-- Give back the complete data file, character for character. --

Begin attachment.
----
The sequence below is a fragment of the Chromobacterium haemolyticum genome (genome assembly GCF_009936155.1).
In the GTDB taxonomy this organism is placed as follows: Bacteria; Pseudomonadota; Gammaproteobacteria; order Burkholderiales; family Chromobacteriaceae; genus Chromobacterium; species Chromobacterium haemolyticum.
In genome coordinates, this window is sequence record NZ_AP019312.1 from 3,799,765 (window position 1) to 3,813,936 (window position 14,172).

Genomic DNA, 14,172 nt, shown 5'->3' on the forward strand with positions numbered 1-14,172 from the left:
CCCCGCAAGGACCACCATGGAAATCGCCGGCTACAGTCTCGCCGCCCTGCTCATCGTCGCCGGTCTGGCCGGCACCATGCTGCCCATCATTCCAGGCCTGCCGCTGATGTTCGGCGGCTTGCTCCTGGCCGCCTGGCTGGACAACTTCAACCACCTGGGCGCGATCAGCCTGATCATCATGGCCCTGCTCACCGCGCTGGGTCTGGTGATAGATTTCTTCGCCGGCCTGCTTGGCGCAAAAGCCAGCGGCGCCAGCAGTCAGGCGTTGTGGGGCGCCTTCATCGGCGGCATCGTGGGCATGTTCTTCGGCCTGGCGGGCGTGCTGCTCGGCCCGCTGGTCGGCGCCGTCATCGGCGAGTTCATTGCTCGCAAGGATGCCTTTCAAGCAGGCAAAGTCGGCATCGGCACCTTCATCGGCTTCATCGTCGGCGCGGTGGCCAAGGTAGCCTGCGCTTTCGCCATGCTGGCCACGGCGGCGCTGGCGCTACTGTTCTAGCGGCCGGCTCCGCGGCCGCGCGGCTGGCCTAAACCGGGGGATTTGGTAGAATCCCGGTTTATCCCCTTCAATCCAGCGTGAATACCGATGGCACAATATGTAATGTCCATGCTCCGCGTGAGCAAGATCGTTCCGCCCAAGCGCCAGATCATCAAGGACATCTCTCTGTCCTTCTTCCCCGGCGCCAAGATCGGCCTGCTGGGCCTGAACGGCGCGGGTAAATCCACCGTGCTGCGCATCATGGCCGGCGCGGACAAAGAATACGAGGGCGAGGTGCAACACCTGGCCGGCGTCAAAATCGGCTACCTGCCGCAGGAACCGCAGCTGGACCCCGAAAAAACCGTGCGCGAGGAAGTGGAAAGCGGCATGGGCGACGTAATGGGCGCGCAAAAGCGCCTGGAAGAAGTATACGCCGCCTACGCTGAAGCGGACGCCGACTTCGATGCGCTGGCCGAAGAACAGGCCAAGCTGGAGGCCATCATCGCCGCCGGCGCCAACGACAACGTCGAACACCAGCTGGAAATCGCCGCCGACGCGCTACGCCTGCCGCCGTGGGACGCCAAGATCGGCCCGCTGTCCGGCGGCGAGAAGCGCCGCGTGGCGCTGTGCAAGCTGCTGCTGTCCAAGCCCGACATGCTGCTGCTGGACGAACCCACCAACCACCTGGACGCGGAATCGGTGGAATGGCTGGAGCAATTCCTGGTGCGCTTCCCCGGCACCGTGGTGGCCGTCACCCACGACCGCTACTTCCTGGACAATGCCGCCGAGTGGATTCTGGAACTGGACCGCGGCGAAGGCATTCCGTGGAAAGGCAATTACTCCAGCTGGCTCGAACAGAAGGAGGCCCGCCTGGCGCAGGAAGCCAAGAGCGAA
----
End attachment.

The sequence below is a fragment of the Chromobacterium haemolyticum genome (genome assembly GCF_009936155.1).
In the GTDB taxonomy this organism is placed as follows: Bacteria; Pseudomonadota; Gammaproteobacteria; order Burkholderiales; family Chromobacteriaceae; genus Chromobacterium; species Chromobacterium haemolyticum.
In genome coordinates, this window is sequence record NZ_AP019312.1 from 3,799,765 (window position 1) to 3,813,936 (window position 14,172).

Genomic DNA, 14,172 nt, shown 5'->3' on the forward strand with positions numbered 1-14,172 from the left:
CCCCGCAAGGACCACCATGGAAATCGCCGGCTACAGTCTCGCCGCCCTGCTCATCGTCGCCGGTCTGGCCGGCACCATGCTGCCCATCATTCCAGGCCTGCCGCTGATGTTCGGCGGCTTGCTCCTGGCCGCCTGGCTGGACAACTTCAACCACCTGGGCGCGATCAGCCTGATCATCATGGCCCTGCTCACCGCGCTGGGTCTGGTGATAGATTTCTTCGCCGGCCTGCTTGGCGCAAAAGCCAGCGGCGCCAGCAGTCAGGCGTTGTGGGGCGCCTTCATCGGCGGCATCGTGGGCATGTTCTTCGGCCTGGCGGGCGTGCTGCTCGGCCCGCTGGTCGGCGCCGTCATCGGCGAGTTCATTGCTCGCAAGGATGCCTTTCAAGCAGGCAAAGTCGGCATCGGCACCTTCATCGGCTTCATCGTCGGCGCGGTGGCCAAGGTAGCCTGCGCTTTCGCCATGCTGGCCACGGCGGCGCTGGCGCTACTGTTCTAGCGGCCGGCTCCGCGGCCGCGCGGCTGGCCTAAACCGGGGGATTTGGTAGAATCCCGGTTTATCCCCTTCAATCCAGCGTGAATACCGATGGCACAATATGTAATGTCCATGCTCCGCGTGAGCAAGATCGTTCCGCCCAAGCGCCAGATCATCAAGGACATCTCTCTGTCCTTCTTCCCCGGCGCCAAGATCGGCCTGCTGGGCCTGAACGGCGCGGGTAAATCCACCGTGCTGCGCATCATGGCCGGCGCGGACAAAGAATACGAGGGCGAGGTGCAACACCTGGCCGGCGTCAAAATCGGCTACCTGCCGCAGGAACCGCAGCTGGACCCCGAAAAAACCGTGCGCGAGGAAGTGGAAAGCGGCATGGGCGACGTAATGGGCGCGCAAAAGCGCCTGGAAGAAGTATACGCCGCCTACGCTGAAGCGGACGCCGACTTCGATGCGCTGGCCGAAGAACAGGCCAAGCTGGAGGCCATCATCGCCGCCGGCGCCAACGACAACGTCGAACACCAGCTGGAAATCGCCGCCGACGCGCTACGCCTGCCGCCGTGGGACGCCAAGATCGGCCCGCTGTCCGGCGGCGAGAAGCGCCGCGTGGCGCTGTGCAAGCTGCTGCTGTCCAAGCCCGACATGCTGCTGCTGGACGAACCCACCAACCACCTGGACGCGGAATCGGTGGAATGGCTGGAGCAATTCCTGGTGCGCTTCCCCGGCACCGTGGTGGCCGTCACCCACGACCGCTACTTCCTGGACAATGCCGCCGAGTGGATTCTGGAACTGGACCGCGGCGAAGGCATTCCGTGGAAAGGCAATTACTCCAGCTGGCTCGAACAGAAGGAGGCCCGCCTGGCGCAGGAAGCCAAGAGCGAA